The domain of Calvinism is indeed far broader than the narrow confessional interpretation would lead us to suppose. The aversion to naming the Church after a man gave rise to the fact, that though in France the Protestants were called “Huguenots”, in the Netherlands “Beggars”, in Great Britain “Puritans” and “Presbyterians”, and in North America “Pilgrim Fathers”, yet all these products of the Reformation which on your Continent and ours bore the special Reformed type, were of Calvinistic origin. But the extent of the Calvinistic domain should not be limited to these purer revelations. Nobody applies such an exclusive rule to Christianity. Within its boundaries we embrace not only Western Europe, but also Russia, the Balkan States, the Armenians, and even Menelik’s empire in Abyssinia. Therefore it is but just that in the same way we should include in the Calvinistic fold those churches also which have diverged more or less from its purer forms. In her XXXIX Articles, the Church of England is strictly Calvinistic, even though in her Hierarchy and Liturgy she has abandoned the straight paths, and has met with the serious results of this departure in Puseyism and Ritualism. The Confession of the Independents was equally Calvinistic, even though in their conception of the Church the organic structure was broken by individualism. And if under the leadership of Wesley most Methodists became opposed to the theological interpretation of Calvinism, it is nevertheless the Calvinistic spirit itself that created this spiritual reaction against the pertrifying church-life of the times. In a given sense therefore it may be said, that the entire field which in the end was covered by the Reformation, so far as it was not Lutheran and not Socinian, was dominated in principle by Calvinism. Even the Baptists applied for shelter at the tents of the Calvinists. It is the free character of Calvinism that accounts for the rise of these several shades and differences, and of the reactions against their excesses. By its hierarchy, Romanism is and remains uniform. Lutheranism owes its similar unity and uniformity to the ascendency of the prince, whose relation to the Church is that of “summus episcopus” and to its “ecclesia docens”. Calvinism on the other hand, which sanctions no ecclesiastical hierarchy, and no magisterial interference, could not develop itself except in many and varied forms and deviations, thereby of course incurring the danger of degeneration, provoking in its turn all kind of one-sided reactions. With the free development of life, such as was intended by Calvinism, the distinction could not fail to appear between a centre, with its fulness and purity of vitality and strength, and the broad circumference with its threatening declensions. But in that very conflict between a purer centre and a less pure circumference the steady working of its spirit was guaranteed to Calvinism.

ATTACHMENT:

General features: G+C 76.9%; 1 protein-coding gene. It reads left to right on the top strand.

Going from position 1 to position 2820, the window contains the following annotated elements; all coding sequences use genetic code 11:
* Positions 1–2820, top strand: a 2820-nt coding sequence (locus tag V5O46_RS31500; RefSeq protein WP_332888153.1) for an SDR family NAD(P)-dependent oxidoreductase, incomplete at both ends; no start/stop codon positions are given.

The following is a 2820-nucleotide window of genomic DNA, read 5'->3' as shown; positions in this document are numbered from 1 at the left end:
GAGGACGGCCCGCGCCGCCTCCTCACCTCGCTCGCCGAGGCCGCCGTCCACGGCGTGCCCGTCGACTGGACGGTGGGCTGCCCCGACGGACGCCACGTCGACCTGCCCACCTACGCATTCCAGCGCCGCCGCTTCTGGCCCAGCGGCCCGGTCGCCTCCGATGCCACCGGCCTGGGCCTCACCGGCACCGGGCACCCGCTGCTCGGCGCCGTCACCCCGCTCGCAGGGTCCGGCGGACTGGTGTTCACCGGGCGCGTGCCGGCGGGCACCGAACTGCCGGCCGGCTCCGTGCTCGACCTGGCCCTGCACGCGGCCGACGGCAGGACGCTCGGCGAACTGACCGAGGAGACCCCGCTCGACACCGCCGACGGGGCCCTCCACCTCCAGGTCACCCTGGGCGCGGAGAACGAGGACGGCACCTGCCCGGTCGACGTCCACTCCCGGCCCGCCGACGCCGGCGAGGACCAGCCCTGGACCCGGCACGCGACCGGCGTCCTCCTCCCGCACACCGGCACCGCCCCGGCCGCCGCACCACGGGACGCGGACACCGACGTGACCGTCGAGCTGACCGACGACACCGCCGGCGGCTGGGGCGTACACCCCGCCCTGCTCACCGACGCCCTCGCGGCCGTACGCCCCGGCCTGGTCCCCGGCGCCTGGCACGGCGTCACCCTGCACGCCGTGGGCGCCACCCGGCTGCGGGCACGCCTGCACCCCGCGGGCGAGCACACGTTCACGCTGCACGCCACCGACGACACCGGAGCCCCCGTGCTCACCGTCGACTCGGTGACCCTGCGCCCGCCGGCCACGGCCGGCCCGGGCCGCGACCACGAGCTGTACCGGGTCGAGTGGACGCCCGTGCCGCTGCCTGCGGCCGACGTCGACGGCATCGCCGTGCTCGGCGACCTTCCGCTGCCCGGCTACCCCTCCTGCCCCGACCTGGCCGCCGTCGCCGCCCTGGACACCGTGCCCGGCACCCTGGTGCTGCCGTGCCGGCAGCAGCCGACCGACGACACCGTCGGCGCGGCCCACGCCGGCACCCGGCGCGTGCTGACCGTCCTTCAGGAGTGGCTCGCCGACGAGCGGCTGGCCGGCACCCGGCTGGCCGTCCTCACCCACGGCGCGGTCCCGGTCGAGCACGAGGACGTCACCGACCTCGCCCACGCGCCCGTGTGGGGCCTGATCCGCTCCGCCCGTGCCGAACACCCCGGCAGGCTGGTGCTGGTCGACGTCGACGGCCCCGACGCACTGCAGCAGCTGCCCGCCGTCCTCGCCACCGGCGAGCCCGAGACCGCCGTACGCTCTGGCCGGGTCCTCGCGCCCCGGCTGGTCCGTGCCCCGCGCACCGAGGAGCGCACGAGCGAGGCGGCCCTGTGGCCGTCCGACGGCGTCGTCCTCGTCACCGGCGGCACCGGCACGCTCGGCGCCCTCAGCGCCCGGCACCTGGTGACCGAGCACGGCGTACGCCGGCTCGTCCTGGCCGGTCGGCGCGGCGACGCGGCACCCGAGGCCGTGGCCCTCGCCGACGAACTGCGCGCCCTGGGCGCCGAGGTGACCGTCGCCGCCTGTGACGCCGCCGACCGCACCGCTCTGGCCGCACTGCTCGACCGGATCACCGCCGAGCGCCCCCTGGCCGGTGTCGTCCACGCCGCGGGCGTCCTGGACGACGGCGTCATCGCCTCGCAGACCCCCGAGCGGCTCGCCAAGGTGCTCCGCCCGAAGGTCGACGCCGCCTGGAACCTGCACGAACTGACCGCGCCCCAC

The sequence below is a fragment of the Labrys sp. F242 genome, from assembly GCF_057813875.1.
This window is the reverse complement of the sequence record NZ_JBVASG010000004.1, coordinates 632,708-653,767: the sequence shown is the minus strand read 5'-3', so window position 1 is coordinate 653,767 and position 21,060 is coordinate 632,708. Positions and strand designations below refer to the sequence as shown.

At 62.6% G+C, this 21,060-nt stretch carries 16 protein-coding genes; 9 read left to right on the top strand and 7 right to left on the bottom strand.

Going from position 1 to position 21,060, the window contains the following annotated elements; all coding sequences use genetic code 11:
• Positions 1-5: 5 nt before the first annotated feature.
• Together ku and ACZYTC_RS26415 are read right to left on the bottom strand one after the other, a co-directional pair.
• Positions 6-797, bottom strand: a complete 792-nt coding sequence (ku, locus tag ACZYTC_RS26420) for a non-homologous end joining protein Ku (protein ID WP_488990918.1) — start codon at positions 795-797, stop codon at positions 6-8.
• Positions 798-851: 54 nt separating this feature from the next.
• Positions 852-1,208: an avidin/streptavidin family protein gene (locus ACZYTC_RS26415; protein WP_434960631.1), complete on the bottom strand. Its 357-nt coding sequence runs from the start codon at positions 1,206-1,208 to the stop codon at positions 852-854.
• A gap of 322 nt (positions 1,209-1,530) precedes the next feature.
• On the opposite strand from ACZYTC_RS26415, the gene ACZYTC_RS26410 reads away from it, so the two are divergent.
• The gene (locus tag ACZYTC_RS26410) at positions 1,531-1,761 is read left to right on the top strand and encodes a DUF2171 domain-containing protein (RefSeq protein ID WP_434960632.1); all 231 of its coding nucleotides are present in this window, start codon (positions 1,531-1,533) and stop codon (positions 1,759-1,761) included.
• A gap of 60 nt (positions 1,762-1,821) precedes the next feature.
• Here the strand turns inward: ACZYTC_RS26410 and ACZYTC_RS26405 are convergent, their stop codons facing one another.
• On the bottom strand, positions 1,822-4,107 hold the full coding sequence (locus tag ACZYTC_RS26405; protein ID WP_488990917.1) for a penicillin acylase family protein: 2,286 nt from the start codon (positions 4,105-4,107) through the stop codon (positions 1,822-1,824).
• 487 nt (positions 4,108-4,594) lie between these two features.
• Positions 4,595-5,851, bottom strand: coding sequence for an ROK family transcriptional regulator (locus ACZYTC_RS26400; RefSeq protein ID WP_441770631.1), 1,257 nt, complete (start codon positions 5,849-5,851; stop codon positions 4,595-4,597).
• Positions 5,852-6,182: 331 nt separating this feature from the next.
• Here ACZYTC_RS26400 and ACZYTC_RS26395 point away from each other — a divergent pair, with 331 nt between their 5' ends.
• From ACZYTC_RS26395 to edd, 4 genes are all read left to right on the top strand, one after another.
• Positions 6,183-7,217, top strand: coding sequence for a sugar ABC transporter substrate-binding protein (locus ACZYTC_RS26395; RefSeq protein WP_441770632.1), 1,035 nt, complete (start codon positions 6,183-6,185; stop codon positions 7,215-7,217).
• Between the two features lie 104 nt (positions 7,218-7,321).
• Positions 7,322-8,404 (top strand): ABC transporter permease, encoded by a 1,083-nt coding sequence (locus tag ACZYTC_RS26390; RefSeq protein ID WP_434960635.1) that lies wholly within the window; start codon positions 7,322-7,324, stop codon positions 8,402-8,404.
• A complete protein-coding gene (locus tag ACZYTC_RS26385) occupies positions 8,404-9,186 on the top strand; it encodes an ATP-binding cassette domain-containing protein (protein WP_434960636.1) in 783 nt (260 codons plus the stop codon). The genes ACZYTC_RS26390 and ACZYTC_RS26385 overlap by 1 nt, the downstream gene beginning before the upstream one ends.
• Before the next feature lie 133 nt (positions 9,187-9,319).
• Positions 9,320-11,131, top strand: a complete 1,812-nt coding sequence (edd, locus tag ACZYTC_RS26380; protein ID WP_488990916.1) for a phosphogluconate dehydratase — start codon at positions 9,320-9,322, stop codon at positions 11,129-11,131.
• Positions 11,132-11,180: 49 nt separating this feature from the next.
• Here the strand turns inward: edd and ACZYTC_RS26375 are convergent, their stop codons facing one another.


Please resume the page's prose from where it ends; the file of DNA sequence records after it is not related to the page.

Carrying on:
Thus understood, Calvinism is rooted in a form of religion which was peculiarly its own, and from this specific religious consciousness there was developed first a peculiar theology, then a special church-order, and then a given form for political and social life, for the interpretation of the moral world-order, for the relation between nature and grace, between Christianity and the world, between church and state, and finally for art and science; and amid all these life-utterances it remained always the self-same Calvinism, in so far as simultaneouly and spontaneously all these developments sprang from its deepest life-principle. Hence to this extent it stands in line with those other great complexes of human life, known as Paganism, Islamism and Romanism, by which we distinguish four entirely different worlds in the one collective world of human life. And if, speaking precisely, you should coordinate Christianity and not Calvinism with Paganism and Islamism, it is nevertheless better to place Calvinism in line with them, because Calvinism claims to embody the Christian idea more purely and accurately than could Romanism and Lutheranism. In the Greek world of Russia and the Balkan States, the national element is still dominant, and therefore the Christian faith in these countries has not yet been able to produce a form of life of its own from the root of its mystical orthodoxy. In Lutheran countries, the interference of the magistrate has prevented the free working of the spiritual principle. Hence of Romanism only can it be said, that it has embodied its life-thought in a world of conceptions and utterances entirely its own. But by the side of Romanism, and in opposition to it, Calvinism made its appearance, not merely to create a different Church-form, but an entirely different form for human life, to furnish human society with a different method of existence, and to populate the world of the human heart with different ideals and conceptions.